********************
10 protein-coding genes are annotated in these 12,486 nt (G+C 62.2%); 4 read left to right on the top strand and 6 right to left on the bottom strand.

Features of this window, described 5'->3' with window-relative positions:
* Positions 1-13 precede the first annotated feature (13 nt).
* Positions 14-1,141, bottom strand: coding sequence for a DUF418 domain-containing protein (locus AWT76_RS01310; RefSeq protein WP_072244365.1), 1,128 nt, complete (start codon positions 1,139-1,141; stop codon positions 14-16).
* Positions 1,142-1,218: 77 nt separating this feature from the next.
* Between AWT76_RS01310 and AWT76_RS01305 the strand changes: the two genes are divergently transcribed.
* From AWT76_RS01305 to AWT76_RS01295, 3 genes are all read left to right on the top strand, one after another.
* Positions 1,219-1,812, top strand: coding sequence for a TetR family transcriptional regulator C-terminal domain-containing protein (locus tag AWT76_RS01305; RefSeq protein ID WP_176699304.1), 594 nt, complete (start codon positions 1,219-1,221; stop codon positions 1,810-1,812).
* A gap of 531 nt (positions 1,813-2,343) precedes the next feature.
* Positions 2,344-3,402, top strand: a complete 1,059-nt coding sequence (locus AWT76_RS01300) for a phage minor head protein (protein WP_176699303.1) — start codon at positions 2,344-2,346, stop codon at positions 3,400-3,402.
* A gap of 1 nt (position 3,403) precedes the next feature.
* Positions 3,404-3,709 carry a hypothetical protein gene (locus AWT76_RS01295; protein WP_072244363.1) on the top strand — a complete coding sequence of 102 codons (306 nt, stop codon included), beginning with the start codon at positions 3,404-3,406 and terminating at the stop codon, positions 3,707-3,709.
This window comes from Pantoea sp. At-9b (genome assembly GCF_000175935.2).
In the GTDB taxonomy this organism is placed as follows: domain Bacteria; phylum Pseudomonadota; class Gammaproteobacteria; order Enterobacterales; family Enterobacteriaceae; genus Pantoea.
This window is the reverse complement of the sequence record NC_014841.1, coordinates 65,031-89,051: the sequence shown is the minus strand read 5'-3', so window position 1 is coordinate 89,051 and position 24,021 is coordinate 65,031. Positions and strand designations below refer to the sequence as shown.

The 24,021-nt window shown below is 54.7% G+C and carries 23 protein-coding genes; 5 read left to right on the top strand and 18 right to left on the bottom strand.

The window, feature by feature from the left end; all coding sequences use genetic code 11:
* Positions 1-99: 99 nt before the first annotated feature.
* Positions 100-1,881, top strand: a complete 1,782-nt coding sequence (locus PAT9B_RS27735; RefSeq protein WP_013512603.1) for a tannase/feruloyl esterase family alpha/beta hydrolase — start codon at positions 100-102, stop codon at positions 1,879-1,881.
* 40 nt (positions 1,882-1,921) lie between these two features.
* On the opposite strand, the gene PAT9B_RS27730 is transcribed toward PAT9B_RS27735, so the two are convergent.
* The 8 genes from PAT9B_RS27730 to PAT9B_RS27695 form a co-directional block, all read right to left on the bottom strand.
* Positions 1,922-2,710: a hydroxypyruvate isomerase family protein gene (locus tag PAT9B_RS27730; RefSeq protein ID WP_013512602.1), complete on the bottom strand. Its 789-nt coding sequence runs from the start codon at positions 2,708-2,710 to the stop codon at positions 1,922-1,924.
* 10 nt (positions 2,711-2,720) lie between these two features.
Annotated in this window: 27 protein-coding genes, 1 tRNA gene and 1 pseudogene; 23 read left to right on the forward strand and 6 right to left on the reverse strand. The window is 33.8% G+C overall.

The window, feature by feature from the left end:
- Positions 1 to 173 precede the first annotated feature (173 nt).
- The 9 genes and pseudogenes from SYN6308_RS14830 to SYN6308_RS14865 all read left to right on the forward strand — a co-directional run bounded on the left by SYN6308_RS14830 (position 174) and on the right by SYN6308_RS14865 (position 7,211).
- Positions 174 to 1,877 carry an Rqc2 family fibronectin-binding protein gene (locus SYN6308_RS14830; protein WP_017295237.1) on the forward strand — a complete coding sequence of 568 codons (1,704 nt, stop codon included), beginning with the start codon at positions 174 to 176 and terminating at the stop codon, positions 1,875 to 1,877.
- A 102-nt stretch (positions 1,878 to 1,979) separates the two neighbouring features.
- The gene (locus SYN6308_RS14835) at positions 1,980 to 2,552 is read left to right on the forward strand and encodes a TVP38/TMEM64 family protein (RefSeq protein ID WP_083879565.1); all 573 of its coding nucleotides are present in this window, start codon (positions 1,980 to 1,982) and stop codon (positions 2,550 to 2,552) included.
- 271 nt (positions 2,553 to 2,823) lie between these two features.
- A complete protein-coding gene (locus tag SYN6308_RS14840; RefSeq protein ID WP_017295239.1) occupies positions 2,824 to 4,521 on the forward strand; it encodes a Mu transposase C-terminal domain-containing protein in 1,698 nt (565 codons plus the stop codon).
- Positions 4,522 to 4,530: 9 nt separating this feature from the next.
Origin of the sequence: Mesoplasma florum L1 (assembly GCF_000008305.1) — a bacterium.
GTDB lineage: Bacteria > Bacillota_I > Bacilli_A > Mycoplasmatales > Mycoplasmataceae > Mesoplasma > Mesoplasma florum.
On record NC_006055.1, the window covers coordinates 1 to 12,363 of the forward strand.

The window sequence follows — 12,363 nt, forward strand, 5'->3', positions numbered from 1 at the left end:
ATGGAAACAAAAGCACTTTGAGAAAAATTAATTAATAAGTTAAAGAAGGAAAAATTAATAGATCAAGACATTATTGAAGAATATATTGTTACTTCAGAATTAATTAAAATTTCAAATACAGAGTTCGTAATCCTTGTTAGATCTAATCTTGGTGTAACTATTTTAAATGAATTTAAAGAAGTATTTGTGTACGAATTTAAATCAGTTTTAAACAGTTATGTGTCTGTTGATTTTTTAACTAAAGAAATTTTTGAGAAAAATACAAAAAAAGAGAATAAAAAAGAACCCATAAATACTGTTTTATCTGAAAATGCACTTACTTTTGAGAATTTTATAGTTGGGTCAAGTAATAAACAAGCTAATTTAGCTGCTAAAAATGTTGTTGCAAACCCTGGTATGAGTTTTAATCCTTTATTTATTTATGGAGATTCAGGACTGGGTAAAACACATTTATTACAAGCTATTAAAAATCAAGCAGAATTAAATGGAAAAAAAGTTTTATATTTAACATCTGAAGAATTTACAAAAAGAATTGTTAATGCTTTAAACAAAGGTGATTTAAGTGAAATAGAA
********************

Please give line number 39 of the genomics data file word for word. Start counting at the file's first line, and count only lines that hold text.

ATGGAAACAAAAGCACTTTGAGAAAAATTAATTAATAAGTTAAAGAAGGAAAAATTAATAGATCAAGACATTATTGAAGAATATATTGTTACTTCAGAATTAATTAAAATTTCAAATACAGAGTTCGTAATCCTTGTTAGATCTAATCTTGGTGTAACTATTTTAAATGAATTTAAAGAAGTATTTGTGTACGAATTTAAATCAGTTTTAAACAGTTATGTGTCTGTTGATTTTTTAACTAAAGAAATTTTTGAGAAAAATACAAAAAAAGAGAATAAAAAAGAACCCATAAATACTGTTTTATCTGAAAATGCACTTACTTTTGAGAATTTTATAGTTGGGTCAAGTAATAAACAAGCTAATTTAGCTGCTAAAAATGTTGTTGCAAACCCTGGTATGAGTTTTAATCCTTTATTTATTTATGGAGATTCAGGACTGGGTAAAACACATTTATTACAAGCTATTAAAAATCAAGCAGAATTAAATGGAAAAAAAGTTTTATATTTAACATCTGAAGAATTTACAAAAAGAATTGTTAATGCTTTAAACAAAGGTGATTTAAGTGAAATAGAA